She was one of the most incredible tapestries I’d ever seen. She told the story of a group of men and women frolicking naked among the hydrangea in a sunny French garden. Three feet wide and half as tall, her colors had long ago faded, her edges were worn and her threads were bare in some places. An all but invisible stain had invaded her lower quadrant. Oh, she was so beautiful.
And so expensive! My breath caught in my throat momentarily as I glanced at her price tag. I hoped that just this once the antique dealer — known for his stubbornness — would see in my eyes the love I had for her, take pity on my limited budget and come down a bit on her price.
Oh well, it was a nice thought.
So I waited. I wasn’t concerned; I had plenty of time. To a collector, she wasn’t the greatest specimen; no one would want her but me. If she hung there on the wall long enough …
Each time I visited — anticipating her inevitable mark-down — I pondered. Where had she traveled and what adventures had she experienced before she arrived here? On what arguments had she eavesdropped? From what lovers had she averted her eyes? What secrets were her remaining threads aching to whisper in my ear?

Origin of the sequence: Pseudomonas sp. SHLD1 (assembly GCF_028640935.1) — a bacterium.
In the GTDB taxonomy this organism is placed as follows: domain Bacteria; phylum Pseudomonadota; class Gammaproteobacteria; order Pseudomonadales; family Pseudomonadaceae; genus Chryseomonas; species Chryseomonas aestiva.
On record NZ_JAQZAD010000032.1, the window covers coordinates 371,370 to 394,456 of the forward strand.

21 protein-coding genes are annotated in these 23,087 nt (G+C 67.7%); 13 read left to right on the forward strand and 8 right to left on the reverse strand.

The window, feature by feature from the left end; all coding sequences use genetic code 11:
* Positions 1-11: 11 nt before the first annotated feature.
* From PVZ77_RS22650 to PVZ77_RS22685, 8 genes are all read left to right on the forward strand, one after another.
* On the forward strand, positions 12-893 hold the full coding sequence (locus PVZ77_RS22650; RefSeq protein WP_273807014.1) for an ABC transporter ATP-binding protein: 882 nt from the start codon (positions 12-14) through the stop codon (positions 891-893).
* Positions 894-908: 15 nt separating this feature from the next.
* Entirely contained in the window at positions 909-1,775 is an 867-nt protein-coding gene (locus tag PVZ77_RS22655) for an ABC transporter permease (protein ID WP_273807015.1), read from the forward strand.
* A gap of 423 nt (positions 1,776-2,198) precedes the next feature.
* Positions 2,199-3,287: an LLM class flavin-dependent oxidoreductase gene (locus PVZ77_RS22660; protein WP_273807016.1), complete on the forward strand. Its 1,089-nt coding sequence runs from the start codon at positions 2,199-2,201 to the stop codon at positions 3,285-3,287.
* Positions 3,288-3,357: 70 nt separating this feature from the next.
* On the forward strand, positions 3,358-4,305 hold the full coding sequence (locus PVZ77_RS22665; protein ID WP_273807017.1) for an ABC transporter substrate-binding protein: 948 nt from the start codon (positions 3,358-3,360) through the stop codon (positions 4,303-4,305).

And I waited. Surely after so many months with her taking up valuable space, the mule-headed shopkeeper would want to hang something more exciting and easily moved. And I would see a reduced price.
She was absolutely perfect for my foyer — in fact, I’d already cleared a space for her above the hall table who’d love her company. She would be the queen of my castle — greeting our guests graciously as they entered — smiling warmly to let them know how much we welcomed their presence.
Finally, I’d waited long enough. It became clear that the old man planted firmly between me and this tapestry I so loved would remain so. It was time I made a move. Yes, she was going to cost a little more than I was comfortable sacrificing. But I wanted in my life this beauty who so lightened my step and made me smile. It was a price I was now willing to pay.
So I swallowed hard, grabbed my checkbook and off to the little shop I went. My heart danced as I anticipated holding her in my arms and taking her home. The bell above the door laughed more enthusiastically than with its usual lighthearted tinkle as I burst through, racing to her wall …
… and she was gone.